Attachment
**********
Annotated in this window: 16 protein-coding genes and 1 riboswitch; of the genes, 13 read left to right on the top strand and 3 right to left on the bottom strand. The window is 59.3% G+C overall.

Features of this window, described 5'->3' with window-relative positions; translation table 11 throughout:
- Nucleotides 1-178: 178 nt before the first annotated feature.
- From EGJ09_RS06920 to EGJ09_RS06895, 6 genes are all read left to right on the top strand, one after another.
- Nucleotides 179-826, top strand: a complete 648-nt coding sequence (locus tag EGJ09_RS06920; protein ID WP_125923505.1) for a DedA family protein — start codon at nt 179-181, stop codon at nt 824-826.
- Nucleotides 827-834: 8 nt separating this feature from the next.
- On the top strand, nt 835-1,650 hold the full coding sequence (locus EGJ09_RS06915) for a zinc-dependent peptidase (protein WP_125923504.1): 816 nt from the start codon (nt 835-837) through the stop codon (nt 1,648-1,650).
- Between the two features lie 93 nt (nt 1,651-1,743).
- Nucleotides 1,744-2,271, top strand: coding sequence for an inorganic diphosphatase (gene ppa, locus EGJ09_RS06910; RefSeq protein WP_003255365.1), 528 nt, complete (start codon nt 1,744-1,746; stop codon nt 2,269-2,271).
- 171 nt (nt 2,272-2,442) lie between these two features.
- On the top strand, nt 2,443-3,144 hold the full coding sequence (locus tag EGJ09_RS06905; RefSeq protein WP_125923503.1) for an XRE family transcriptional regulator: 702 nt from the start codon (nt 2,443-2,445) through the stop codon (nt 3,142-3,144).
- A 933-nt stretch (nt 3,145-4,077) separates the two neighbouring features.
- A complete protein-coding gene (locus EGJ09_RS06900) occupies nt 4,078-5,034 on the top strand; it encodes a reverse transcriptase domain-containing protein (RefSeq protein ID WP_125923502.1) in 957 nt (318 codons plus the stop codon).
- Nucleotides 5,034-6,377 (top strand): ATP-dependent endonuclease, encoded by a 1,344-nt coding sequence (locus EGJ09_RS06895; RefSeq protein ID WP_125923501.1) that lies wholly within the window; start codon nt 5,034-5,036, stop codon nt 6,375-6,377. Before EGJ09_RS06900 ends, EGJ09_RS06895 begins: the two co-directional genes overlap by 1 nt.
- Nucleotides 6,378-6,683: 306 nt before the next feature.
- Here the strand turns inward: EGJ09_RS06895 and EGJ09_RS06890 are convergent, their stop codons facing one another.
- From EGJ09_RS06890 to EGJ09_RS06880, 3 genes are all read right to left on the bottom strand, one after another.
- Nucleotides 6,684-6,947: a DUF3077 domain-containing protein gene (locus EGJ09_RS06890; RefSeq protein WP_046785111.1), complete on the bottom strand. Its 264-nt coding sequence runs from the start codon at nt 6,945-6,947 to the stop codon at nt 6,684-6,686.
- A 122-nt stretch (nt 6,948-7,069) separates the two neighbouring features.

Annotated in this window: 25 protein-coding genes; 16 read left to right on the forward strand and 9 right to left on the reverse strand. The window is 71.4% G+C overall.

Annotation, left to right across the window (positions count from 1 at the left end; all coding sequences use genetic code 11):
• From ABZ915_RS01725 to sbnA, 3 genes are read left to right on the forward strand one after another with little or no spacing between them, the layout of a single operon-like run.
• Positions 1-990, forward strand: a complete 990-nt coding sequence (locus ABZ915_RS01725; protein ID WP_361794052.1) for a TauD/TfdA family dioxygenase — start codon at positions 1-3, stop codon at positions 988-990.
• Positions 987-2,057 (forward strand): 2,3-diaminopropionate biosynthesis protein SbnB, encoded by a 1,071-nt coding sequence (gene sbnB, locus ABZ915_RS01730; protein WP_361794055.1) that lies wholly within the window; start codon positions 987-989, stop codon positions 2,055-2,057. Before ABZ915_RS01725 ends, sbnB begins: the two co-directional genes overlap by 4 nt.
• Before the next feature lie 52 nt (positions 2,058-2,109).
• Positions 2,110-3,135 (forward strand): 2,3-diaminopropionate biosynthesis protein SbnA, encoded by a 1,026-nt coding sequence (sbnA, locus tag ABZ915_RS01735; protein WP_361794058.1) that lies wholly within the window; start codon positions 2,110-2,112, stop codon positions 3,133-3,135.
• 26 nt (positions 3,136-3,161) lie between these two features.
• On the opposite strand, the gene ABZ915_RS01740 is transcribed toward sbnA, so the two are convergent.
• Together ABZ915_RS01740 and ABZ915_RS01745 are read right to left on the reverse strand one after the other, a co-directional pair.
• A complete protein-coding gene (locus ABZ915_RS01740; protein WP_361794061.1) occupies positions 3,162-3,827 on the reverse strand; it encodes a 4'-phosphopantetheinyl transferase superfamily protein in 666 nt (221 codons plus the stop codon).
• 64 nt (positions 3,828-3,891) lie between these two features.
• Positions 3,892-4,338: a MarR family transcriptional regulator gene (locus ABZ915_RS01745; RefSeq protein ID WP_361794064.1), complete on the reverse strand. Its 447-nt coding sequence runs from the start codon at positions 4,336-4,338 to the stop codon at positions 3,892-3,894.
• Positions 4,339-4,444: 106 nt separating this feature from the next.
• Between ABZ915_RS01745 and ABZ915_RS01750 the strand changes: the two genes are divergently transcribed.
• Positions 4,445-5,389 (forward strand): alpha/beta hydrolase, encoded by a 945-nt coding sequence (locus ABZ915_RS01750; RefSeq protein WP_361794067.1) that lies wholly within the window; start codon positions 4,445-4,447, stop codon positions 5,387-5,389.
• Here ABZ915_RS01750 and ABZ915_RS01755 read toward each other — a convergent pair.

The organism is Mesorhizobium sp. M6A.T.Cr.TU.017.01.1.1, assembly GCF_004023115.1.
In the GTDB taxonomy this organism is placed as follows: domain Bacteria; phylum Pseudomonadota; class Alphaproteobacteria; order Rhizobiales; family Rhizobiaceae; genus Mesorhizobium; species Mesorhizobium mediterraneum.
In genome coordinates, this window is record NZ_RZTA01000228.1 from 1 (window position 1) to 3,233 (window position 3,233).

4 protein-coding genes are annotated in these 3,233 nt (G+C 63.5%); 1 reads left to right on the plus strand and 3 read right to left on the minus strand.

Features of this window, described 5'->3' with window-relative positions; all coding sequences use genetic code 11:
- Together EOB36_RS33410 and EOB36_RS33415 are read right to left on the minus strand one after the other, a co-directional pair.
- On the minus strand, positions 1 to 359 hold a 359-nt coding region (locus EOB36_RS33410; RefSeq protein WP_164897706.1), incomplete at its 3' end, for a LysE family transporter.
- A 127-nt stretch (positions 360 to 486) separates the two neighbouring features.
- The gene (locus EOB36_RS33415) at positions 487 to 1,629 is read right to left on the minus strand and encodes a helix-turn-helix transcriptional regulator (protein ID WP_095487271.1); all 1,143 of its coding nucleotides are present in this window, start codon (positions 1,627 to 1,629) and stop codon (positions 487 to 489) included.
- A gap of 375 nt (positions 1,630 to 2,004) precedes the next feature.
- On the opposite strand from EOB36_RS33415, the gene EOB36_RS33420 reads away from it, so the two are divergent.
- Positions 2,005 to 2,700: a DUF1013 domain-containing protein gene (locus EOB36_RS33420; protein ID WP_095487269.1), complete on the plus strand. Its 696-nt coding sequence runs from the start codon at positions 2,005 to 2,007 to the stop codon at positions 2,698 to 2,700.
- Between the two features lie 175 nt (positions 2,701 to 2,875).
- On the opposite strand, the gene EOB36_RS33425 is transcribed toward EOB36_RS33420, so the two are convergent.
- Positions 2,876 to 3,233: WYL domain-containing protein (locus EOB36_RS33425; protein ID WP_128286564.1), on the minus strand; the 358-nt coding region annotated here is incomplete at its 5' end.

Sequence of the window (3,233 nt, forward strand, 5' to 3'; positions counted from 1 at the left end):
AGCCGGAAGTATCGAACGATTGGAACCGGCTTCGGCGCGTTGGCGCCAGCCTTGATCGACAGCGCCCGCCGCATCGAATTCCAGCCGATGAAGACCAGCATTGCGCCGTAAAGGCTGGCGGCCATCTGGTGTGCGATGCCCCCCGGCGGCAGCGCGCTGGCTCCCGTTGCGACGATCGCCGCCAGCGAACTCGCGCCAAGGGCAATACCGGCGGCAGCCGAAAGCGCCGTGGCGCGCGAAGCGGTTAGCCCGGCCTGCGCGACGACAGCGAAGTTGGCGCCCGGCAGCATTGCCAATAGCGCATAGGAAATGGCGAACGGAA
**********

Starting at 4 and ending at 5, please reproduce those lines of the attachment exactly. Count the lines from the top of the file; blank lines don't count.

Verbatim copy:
- From EGJ09_RS06920 to EGJ09_RS06895, 6 genes are all read left to right on the top strand, one after another.
- Nucleotides 179-826, top strand: a complete 648-nt coding sequence (locus tag EGJ09_RS06920; protein ID WP_125923505.1) for a DedA family protein — start codon at nt 179-181, stop codon at nt 824-826.